The Professional Fighters League is continuing its expansion into digital content streams with a WAVE.tv partnership.
WAVE.tv represents the PFL’s first piece of a broader strategy to expand its distribution and monetize its content beyond ESPN and its own channels, PFL CEO Peter Murray said.
“We’ve been focused on ESPN, but this move is representative of our next focus and growth in digital partners,” Murray said. “To reach the MMA fanbase, that requires more content, so we’re opening our own archives to do that.”
This summer, PFL launched its own OTT channel — an objective pushed forward because of the COVID-19 pandemic. With that launch, Murray pointed to a $100 billion and growing OTT market.
Already excited about PFL’s second season, which drew 50% more viewers on ESPN than its inaugural season, Murray said getting PFL content in front of more eyeballs will help it grow.
MMA reportedly has 450 million fans across the globe. The sport was also one of the few bright spots in a recent sports fandom survey of Gen Z — those aged 13-23 — that largely found a disinterest in sports compared to older generations. UFC, PFL’s main competitor, trailed esports and the NBA in terms of Gen Z interest — the only three sports or leagues the generation was above or equal to with millennials and older.
PFL is fighting an uphill battle against UFC, the juggernaut in the industry. But Murray believes there’s plenty of fans to go around. And with around 85% of MMA fans outside the U.S., both PFL and UFC are in a push to grow their reach — but there’s likely room for both with different formats. PFL is a season-type format with playoffs and a championship, whereas UFC follows the traditional fight card championship format.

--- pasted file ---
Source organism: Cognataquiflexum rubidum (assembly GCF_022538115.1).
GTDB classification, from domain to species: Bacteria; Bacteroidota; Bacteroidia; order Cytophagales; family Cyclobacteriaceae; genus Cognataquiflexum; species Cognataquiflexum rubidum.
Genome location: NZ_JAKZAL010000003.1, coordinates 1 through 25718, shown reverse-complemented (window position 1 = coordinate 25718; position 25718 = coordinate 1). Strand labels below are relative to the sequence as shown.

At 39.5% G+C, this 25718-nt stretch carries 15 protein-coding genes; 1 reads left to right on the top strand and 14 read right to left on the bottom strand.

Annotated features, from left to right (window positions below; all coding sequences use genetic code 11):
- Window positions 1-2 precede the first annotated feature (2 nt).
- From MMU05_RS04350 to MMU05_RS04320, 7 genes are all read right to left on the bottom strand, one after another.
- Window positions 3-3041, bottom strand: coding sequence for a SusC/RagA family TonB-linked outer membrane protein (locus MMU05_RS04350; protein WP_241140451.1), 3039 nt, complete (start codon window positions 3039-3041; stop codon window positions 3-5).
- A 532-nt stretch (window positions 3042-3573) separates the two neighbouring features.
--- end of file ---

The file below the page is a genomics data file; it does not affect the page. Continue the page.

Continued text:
With the WAVE.tv partnership, quick-hitting highlights and original short-form content — like fighter profile pieces — will be spread across its channels. In many ways, it’s a brand awareness play for PFL, but it will also allow the organization to integrate potential partners into more content.
WAVE.tv announced a $32 million Series A funding round in July, reportedly generating 3.5 billion monthly views and reaching more than 200 million monthly fans across its 18 brands. One of its brands is Haymakers, which is focused on combat sports and has more than 1.5 million followers across platforms.
“Beyond its expanded reach, it also provides an opportunity for advertisers,” Murray said. “There’s more interest than ever from brands in MMA today and there is such demand that they’re looking for more ways to engage with the fanbase and audiences.”
On integration, Murray is still bullish about the PFL’s use of data and analytics, like providing punch strike speed. Next season, the league will roll out kick speed.
“It is crazy to me this has not been done before, there’s so much white space and room for innovation in MMA,” he said.
With that data comes increased opportunity to provide prop bets, which the organization will begin offering next season as well.
“We’re a disruptor by design, a challenger brand that’s leading with innovation,” Murray said. “It’s all about getting fans access and providing them content and an immersive experience that fans expect today. MMA should be no different than any other sport in providing data integration and new enhancements to further engage.”